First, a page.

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Neil writes another sf stormer in a new universe. This second book continues on straight after the ending of the first "Owner" novel which is rare in itself and as usual with Neils books its a roller coaster ride of action, politics, personal relationships and a very interesting take on technology. It reads easily and the action never relents. Alan Saul the central character is an interesting mix of cold logic and human emotions. As said before in another review if part three was avalable now id buy it.

One notable subject in this book which is the most though provoking of all is Neils take on the future of Earth. You can see the extrapolation from these times of austerity to the dystopian future Neil paints so well in this series and its frightening. Highly reccomended!
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3 of 3 people found the following review helpful
5.0 out of 5 stars Refreshing Science Fiction, 10 Sep 2012
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The first owner novel was a massive change in scope for Asher. Being constrained to one solar system has not stifled his prowess however. The stakes get ever higher in this next book and if you like space warfare things ramp up very quickly. Looking forward to the next instalment and the direction it will take.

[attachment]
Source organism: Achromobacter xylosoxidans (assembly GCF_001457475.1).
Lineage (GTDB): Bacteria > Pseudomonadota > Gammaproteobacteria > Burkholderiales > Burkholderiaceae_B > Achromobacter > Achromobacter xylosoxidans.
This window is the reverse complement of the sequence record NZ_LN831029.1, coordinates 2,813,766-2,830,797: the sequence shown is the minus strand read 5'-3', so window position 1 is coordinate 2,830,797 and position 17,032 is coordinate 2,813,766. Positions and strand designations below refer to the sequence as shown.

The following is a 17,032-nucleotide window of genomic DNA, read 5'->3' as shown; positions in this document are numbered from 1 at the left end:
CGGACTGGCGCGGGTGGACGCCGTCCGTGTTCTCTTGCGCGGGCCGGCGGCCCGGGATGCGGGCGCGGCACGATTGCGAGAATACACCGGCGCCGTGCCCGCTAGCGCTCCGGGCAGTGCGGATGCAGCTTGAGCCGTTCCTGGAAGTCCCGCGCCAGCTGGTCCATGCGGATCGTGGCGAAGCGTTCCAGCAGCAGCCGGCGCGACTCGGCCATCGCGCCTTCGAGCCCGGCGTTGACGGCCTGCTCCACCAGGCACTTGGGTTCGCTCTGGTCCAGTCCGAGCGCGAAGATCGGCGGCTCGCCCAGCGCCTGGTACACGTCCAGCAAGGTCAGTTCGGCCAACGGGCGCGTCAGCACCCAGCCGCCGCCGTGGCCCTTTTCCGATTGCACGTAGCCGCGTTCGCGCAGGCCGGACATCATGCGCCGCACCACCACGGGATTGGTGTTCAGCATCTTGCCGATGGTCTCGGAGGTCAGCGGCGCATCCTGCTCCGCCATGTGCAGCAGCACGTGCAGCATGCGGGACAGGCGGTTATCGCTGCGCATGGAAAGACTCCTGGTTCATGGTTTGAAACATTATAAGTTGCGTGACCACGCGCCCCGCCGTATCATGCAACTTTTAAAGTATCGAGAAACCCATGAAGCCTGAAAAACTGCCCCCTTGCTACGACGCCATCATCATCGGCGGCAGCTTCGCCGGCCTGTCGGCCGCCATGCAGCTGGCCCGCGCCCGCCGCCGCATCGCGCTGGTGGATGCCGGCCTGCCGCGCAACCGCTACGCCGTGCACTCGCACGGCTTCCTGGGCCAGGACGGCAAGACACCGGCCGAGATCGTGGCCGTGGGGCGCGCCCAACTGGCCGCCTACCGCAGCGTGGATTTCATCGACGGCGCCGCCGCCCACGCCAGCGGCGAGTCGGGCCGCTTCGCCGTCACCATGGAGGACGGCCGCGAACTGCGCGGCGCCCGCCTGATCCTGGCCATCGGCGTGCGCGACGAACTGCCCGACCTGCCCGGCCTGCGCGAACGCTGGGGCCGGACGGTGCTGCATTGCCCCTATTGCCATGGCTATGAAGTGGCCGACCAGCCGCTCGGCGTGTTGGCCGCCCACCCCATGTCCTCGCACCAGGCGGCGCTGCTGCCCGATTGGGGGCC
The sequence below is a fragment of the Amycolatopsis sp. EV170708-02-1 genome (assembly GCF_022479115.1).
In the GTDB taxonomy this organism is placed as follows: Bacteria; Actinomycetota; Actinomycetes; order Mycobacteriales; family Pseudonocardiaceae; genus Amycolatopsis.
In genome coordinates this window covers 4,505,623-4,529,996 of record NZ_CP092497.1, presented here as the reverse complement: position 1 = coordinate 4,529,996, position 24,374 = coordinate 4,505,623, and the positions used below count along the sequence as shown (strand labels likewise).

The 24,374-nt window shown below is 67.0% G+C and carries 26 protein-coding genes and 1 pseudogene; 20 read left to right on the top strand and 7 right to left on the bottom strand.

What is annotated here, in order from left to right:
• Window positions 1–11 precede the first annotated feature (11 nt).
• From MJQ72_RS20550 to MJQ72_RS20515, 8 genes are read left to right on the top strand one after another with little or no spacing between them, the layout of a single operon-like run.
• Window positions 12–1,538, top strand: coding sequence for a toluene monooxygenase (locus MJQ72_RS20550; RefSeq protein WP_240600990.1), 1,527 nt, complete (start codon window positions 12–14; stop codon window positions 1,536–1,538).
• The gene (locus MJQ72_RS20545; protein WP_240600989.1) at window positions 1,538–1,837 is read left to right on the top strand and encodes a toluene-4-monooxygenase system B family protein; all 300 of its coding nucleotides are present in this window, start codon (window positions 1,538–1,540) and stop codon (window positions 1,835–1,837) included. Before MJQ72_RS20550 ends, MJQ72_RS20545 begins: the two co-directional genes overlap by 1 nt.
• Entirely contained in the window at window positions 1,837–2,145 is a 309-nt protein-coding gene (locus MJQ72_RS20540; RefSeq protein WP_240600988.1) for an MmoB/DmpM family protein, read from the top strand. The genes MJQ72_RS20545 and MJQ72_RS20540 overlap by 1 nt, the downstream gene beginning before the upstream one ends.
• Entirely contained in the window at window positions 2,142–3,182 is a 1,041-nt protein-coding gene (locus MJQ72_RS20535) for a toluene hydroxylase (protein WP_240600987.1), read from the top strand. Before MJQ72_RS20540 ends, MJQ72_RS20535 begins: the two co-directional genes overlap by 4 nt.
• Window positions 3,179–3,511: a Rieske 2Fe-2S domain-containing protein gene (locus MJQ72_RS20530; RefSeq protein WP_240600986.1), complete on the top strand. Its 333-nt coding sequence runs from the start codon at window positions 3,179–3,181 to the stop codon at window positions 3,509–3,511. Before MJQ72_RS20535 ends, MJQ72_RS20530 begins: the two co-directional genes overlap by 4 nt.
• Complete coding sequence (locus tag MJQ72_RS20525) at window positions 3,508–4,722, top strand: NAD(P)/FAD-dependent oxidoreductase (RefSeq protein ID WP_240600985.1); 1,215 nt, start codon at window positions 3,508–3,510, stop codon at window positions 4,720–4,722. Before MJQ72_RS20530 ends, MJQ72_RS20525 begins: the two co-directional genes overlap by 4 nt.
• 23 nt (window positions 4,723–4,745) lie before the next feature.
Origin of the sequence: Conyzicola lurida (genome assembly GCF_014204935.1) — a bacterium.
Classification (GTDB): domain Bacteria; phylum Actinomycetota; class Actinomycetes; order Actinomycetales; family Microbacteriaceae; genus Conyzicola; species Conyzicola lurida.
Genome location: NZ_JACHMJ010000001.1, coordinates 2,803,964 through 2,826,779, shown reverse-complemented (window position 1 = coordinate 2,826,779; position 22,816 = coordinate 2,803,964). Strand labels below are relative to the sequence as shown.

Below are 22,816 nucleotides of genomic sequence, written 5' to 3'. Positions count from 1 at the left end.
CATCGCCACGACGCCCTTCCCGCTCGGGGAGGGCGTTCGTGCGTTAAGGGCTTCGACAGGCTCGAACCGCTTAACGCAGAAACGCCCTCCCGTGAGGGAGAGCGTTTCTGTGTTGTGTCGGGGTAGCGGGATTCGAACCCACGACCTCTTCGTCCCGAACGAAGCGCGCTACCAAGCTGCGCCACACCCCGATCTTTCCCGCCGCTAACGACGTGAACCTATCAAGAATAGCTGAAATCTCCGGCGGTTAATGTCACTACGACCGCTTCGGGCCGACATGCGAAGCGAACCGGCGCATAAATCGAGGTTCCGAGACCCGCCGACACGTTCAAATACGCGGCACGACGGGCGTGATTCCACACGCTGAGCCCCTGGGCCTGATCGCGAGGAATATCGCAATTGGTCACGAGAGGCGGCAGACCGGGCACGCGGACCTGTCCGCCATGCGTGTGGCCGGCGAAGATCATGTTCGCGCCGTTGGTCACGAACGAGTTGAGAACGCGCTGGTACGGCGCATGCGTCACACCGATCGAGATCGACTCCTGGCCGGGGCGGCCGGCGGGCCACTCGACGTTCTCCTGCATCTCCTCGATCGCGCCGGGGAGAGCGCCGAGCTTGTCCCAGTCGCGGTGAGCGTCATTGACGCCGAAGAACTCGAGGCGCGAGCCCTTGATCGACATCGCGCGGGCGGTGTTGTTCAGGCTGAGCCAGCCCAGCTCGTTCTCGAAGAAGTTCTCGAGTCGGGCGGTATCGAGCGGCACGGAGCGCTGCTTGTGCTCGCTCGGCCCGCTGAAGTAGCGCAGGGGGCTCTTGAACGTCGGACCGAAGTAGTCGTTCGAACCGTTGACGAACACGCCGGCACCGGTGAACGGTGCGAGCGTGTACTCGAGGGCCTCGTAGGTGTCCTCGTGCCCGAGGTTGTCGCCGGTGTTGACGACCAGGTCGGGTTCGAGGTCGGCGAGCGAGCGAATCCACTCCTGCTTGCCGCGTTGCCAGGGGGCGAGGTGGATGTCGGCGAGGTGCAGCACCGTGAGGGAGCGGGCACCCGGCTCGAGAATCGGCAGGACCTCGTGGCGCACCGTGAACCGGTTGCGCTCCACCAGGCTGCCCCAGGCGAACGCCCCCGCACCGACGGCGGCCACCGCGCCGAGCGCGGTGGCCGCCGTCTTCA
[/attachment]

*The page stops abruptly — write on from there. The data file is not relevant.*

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2 of 2 people found the following review helpful
5.0 out of 5 stars Once more, with feeling, 18 May 2013
By 
Gareth Simon (London, England) - See all my reviews
(TOP 100 REVIEWER)   
This review is from: Zero Point (Owner Trilogy 2) (Paperback)
Zero Point, Neal Asher, 564pp, 2013/2012

This is the second instalment of the `Owner' sequence of novels. These are set on a near-future Earth where the European Union bureaucracy has spread out and taken over the world, stifling creativity, allowing the population to grow to 18 billion, and establishing itself as the ruling elite in the worst possible Stalinist tradition (or the best possible Stalinist tradition, depending on your view of humanity and bureaucracy). Fortunately, thanks to advances in technology, the superman has appeared (as this is a Neal Asher novel) and cut off the head of the bureaucracy - the Committee, killed many millions of its senior staff, stolen a space station, and set off to Mars to look for his long-lost sister - see Departure.